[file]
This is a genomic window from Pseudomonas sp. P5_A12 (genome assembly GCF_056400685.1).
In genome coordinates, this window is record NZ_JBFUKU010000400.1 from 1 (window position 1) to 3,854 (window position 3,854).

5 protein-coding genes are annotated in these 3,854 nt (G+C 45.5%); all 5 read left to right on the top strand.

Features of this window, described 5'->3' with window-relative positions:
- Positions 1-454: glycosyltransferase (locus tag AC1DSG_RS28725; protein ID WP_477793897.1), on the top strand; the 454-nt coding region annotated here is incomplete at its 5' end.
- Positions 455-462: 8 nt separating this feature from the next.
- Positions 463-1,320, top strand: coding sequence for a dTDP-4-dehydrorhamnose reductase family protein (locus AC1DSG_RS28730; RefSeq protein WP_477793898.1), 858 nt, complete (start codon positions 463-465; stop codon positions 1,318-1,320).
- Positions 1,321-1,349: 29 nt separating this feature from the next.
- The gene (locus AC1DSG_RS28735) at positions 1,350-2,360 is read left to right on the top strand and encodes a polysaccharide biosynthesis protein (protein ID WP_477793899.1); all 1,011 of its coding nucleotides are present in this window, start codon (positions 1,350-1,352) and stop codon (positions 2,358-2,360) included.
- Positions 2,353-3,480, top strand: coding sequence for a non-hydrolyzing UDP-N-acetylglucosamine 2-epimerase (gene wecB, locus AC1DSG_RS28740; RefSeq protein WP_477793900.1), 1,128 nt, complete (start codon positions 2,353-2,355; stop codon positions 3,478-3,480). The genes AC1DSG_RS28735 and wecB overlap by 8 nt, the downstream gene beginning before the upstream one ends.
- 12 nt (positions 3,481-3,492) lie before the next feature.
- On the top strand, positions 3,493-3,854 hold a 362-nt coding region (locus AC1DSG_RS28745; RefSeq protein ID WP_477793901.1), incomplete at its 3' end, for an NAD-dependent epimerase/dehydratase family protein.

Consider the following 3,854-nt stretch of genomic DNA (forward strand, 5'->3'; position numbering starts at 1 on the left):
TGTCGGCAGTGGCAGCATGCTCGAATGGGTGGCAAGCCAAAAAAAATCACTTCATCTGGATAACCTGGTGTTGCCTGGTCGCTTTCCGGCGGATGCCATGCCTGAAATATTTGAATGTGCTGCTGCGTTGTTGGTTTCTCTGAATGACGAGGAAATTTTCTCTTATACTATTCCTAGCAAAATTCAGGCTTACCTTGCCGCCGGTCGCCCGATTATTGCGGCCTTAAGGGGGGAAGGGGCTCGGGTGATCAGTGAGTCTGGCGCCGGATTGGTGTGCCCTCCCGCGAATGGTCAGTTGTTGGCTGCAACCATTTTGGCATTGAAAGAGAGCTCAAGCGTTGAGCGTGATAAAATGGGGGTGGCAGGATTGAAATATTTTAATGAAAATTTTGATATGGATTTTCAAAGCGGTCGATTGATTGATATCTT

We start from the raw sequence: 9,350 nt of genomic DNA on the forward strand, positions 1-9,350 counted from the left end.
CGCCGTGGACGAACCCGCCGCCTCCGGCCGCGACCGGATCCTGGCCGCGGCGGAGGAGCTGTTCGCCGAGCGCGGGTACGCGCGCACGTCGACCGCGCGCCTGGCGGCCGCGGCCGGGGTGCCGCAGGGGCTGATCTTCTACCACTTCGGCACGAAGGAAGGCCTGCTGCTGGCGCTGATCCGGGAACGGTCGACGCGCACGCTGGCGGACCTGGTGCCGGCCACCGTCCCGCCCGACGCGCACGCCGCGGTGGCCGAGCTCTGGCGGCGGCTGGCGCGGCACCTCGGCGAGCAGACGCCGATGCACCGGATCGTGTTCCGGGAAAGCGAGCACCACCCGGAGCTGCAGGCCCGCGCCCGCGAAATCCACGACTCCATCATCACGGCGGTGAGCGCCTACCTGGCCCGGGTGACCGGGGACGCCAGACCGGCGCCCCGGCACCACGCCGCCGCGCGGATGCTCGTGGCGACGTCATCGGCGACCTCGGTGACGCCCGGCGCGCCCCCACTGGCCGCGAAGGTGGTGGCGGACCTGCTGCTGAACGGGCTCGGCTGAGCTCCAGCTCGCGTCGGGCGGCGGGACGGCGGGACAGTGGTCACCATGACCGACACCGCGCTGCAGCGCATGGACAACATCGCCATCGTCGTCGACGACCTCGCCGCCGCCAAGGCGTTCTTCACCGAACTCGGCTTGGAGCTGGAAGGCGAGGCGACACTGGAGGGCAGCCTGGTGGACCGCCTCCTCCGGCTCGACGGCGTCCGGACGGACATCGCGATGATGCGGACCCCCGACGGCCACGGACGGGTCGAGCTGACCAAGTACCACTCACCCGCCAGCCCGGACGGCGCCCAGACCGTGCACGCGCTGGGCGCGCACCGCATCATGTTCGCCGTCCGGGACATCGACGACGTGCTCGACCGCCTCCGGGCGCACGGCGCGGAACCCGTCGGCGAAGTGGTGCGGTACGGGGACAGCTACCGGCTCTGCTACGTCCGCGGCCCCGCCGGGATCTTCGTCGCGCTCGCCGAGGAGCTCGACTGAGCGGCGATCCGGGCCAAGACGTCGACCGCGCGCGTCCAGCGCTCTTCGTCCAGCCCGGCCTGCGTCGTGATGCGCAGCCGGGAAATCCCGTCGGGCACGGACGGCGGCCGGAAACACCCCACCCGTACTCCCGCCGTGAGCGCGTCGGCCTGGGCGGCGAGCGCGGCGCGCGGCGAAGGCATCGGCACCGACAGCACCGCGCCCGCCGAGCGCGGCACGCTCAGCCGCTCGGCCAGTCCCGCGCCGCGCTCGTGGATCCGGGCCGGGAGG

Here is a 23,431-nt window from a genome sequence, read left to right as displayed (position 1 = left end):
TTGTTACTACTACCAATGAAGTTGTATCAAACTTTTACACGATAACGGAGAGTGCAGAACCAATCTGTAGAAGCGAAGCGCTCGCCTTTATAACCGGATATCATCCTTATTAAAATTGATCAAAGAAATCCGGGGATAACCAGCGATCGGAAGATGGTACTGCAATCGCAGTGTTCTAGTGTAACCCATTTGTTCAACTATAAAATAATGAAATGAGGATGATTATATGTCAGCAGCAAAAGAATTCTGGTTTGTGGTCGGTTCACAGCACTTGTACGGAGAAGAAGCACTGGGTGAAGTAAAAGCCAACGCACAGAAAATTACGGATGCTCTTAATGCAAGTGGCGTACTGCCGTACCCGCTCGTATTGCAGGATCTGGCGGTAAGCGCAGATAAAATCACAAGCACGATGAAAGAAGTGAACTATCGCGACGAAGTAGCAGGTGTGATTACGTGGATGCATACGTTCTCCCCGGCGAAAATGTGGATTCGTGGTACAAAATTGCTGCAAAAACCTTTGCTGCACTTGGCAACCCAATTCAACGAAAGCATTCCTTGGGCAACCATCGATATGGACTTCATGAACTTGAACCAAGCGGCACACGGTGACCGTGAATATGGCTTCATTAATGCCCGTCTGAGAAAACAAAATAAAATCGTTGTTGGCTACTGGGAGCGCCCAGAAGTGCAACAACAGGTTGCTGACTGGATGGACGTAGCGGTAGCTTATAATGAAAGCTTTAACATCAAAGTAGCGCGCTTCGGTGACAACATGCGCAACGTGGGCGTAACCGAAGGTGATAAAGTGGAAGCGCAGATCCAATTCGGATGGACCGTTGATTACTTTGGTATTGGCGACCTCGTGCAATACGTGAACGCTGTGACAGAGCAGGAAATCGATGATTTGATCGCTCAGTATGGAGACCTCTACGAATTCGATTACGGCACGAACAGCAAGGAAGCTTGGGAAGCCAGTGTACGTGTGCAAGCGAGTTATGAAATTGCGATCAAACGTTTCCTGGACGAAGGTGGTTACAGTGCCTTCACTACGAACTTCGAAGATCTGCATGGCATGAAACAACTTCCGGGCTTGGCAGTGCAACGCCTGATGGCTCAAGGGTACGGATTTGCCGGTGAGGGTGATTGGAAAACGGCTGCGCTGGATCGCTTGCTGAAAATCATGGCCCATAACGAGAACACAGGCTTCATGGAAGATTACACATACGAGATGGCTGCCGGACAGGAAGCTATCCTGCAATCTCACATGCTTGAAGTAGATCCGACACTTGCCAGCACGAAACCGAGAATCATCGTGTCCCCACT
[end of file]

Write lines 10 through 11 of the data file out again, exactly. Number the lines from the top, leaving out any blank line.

- Positions 2,353-3,480, top strand: coding sequence for a non-hydrolyzing UDP-N-acetylglucosamine 2-epimerase (gene wecB, locus AC1DSG_RS28740; RefSeq protein WP_477793900.1), 1,128 nt, complete (start codon positions 2,353-2,355; stop codon positions 3,478-3,480). The genes AC1DSG_RS28735 and wecB overlap by 8 nt, the downstream gene beginning before the upstream one ends.
- 12 nt (positions 3,481-3,492) lie before the next feature.